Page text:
I’ll take these one at a time.


Recording systems include:

  • Camera
  • Microphone
  • Screen Recording (new in 10.15)
  • Input Monitoring (keyboard, keylogging)(new in 10.15)

These are controlled by user consent: the app has to ask macOS to be able to use the specific system, and you then have to consent to it gaining access. The requesting app is then added to the respective list. Screen recording and keylogging may appear less valuable, but can of course be used to capture other protected information, even passwords. They’re also common features of malware.


Data requiring user consent to access includes:

  • Contacts (address book)
  • Calendars
  • Reminders
  • Photos (Photos libraries)
  • Location Services
  • Speech Recognition (using Apple’s voice to text service)

Each of these has its own list, and user consent is required for each before it can be added to its list.

Locations which require user intent or consent to access, which are all new for 10.15, include:

  • ~/Desktop, widely used for active documents
  • ~/Documents, main document storage
  • ~/Downloads, the default location for downloaded files
  • iCloud Drive, now widely used for shared working documents
  • third-party cloud storage, if used
  • removable volumes
  • network volumes

The aim with these is that, when an app tries to access them using standard File Open and File Save dialogs, by double-clicking in the Finder, dragging and dropping, or similar actions which work via LaunchServices, then user intent is clear, and you shouldn’t see a consent dialog. However, there are some circumstances in which code can trigger one, unfortunately. These are also controlled by the Full Disk Access list, and reflected more specifically in the Files and Folders list.



Data managed by the system, requiring user consent to access, includes:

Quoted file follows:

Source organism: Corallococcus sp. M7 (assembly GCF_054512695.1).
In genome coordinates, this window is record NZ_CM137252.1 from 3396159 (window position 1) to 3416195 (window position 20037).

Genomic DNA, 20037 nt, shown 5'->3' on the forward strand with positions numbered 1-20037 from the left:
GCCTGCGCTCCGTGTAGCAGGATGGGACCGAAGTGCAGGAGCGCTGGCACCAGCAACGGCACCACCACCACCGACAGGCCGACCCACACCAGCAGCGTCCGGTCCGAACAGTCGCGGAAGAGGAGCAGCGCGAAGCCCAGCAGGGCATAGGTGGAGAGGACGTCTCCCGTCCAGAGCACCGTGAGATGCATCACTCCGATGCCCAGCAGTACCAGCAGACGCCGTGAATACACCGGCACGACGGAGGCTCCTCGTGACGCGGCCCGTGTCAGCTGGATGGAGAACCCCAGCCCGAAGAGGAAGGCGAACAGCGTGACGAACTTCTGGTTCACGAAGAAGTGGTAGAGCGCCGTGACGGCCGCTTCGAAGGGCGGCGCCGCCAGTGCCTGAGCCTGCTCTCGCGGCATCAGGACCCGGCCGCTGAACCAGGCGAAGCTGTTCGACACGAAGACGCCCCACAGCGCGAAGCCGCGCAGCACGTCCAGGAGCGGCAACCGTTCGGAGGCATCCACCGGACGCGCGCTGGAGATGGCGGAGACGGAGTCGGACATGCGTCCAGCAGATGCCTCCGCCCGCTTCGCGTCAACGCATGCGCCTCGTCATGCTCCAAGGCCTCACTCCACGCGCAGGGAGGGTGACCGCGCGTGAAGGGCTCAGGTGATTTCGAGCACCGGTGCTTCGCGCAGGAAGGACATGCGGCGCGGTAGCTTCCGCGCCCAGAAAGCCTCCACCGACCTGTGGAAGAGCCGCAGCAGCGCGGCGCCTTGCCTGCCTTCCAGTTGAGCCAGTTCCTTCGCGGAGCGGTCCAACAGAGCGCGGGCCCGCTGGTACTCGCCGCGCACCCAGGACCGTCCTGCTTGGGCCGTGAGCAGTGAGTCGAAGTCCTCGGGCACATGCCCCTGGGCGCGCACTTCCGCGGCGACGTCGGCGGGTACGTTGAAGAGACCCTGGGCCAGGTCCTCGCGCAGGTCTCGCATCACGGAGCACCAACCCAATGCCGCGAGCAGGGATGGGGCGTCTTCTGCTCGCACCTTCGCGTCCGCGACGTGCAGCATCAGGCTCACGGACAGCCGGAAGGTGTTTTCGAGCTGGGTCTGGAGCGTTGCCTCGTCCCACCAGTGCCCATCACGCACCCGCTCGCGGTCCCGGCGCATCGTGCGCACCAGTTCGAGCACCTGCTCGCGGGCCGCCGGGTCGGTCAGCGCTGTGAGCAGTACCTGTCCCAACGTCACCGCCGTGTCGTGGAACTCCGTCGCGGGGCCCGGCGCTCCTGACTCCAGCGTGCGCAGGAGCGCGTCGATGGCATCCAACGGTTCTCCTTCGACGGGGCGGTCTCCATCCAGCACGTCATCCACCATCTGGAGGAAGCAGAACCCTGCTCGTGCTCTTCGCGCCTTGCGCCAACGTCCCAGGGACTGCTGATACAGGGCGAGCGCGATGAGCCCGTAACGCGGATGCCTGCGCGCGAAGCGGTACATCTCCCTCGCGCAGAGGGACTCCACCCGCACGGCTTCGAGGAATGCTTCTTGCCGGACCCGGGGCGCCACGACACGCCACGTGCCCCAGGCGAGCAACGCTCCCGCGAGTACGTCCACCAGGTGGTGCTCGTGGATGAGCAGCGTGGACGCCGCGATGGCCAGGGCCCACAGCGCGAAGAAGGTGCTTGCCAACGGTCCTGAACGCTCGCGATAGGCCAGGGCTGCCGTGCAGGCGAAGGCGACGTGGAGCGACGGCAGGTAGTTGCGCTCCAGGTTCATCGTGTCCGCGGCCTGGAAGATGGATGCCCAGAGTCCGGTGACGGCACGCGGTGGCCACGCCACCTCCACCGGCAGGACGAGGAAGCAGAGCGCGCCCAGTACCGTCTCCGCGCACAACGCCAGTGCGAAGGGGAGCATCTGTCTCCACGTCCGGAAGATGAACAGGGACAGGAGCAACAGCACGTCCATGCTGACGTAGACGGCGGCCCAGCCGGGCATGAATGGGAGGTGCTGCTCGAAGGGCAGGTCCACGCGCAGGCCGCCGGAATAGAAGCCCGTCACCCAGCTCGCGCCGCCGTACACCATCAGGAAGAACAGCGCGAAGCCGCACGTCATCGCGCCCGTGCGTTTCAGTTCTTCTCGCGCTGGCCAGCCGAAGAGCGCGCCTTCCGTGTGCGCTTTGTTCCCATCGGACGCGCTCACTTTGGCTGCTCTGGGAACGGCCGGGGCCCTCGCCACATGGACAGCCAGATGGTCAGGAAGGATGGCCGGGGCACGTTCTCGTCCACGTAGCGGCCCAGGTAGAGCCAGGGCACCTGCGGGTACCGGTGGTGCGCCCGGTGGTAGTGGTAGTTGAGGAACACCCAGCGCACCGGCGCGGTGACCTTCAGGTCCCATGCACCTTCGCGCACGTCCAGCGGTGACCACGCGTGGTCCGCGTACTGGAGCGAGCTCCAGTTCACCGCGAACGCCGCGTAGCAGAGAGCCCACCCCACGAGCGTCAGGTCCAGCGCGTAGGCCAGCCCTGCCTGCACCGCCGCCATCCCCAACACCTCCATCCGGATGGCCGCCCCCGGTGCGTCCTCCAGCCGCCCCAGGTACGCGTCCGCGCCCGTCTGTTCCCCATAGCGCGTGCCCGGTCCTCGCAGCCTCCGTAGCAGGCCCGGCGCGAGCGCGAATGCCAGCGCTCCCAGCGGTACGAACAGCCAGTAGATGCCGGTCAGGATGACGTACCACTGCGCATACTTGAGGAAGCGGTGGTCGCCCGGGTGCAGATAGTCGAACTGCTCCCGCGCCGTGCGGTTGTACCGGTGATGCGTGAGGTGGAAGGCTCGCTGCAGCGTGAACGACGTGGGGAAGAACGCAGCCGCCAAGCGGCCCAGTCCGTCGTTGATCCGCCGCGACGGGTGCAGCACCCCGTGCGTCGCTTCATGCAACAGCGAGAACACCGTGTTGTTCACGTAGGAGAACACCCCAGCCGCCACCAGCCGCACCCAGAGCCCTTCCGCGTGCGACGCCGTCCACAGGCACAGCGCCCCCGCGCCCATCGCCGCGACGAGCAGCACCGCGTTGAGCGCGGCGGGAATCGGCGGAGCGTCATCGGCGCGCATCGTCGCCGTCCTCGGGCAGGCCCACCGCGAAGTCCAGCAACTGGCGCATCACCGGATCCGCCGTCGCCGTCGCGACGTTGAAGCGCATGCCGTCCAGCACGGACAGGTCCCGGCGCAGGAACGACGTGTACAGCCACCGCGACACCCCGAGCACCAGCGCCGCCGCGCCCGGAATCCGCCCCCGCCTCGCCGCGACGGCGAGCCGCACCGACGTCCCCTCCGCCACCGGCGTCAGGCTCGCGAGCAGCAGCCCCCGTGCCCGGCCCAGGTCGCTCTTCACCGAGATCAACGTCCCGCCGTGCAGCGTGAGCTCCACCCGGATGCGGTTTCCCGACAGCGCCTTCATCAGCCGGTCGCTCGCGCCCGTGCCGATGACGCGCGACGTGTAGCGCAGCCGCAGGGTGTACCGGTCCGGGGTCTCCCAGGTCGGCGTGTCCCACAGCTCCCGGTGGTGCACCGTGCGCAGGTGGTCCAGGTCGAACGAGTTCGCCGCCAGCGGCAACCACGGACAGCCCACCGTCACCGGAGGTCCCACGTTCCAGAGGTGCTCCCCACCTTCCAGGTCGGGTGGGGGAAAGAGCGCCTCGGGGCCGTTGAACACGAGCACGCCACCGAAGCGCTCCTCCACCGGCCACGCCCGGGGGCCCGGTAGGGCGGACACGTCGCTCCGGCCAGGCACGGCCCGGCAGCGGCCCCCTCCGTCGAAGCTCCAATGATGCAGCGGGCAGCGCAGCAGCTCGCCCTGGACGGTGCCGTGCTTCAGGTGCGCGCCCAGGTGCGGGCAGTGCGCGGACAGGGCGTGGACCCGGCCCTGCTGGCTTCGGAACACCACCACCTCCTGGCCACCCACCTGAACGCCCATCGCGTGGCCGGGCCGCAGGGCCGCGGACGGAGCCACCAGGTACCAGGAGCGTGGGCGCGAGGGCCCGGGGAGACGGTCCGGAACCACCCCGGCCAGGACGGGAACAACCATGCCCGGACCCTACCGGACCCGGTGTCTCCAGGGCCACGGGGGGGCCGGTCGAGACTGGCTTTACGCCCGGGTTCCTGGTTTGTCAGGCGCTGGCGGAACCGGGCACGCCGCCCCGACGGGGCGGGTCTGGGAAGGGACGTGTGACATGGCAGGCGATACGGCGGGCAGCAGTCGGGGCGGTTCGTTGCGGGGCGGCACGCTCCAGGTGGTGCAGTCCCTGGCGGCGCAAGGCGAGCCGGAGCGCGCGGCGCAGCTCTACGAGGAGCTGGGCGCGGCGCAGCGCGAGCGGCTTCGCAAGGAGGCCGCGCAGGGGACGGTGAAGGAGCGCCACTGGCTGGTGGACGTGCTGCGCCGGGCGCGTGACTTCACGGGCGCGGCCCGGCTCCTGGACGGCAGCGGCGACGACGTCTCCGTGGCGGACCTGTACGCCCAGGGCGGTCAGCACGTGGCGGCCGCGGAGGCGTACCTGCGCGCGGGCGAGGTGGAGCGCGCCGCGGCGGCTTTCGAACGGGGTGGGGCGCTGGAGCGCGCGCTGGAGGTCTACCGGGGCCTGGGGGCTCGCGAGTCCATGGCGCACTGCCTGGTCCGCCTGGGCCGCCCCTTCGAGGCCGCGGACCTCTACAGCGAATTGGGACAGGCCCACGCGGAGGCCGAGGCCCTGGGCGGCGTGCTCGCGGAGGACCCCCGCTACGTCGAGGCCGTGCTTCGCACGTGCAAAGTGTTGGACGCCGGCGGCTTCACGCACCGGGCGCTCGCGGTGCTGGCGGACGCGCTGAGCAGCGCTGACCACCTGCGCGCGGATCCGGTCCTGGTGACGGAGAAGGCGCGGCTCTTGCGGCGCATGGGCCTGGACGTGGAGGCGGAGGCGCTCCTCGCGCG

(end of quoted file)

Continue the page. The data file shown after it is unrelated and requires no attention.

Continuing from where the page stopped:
• Mail
  • Messages
  • Safari’s browsing history
  • Cookies
  • Call history
  • iTunes backups of devices
  • Time Machine backups
  • Trash (new in 10.15)

Access here is controlled by the Full Disk Access list. Access to the Trash folder is complex, as the user can still of course move items into and out of the Trash, as can an app, but other apps need consent through Full Disk Access.


There are just two automation services:

  • Accessibility – ‘Synthetic input events’ as used to control apps by ‘pretend’ mouse clicks and keypresses
  • Automation – AppleEvents, which are used to control other apps

These get complex: the first category covers some techniques used in accessible software, but can also be abused by malware, while the latter covers the situation where one app controls another in an explicit pairing. This makes obtaining user consent tedious, as each pairing must have specific consent.



There is just one system security policy exemption, Developer Tools, such as Xcode, which need to run code locally which may not meet normal security policy. If you don’t have Xcode installed, then you’re unlikely to see this item in the Privacy lists.

This account has so far considered only apps with a GUI. The same rules also apply to command tools and scripts, and in those circumstances the privacy system uses an Attribution Chain to look for a way of obtaining user consent where possible. If you type a command into Terminal, for instance, the command tool itself may be in the appropriate privacy list, or Terminal may be, and consent may then be attributed from that.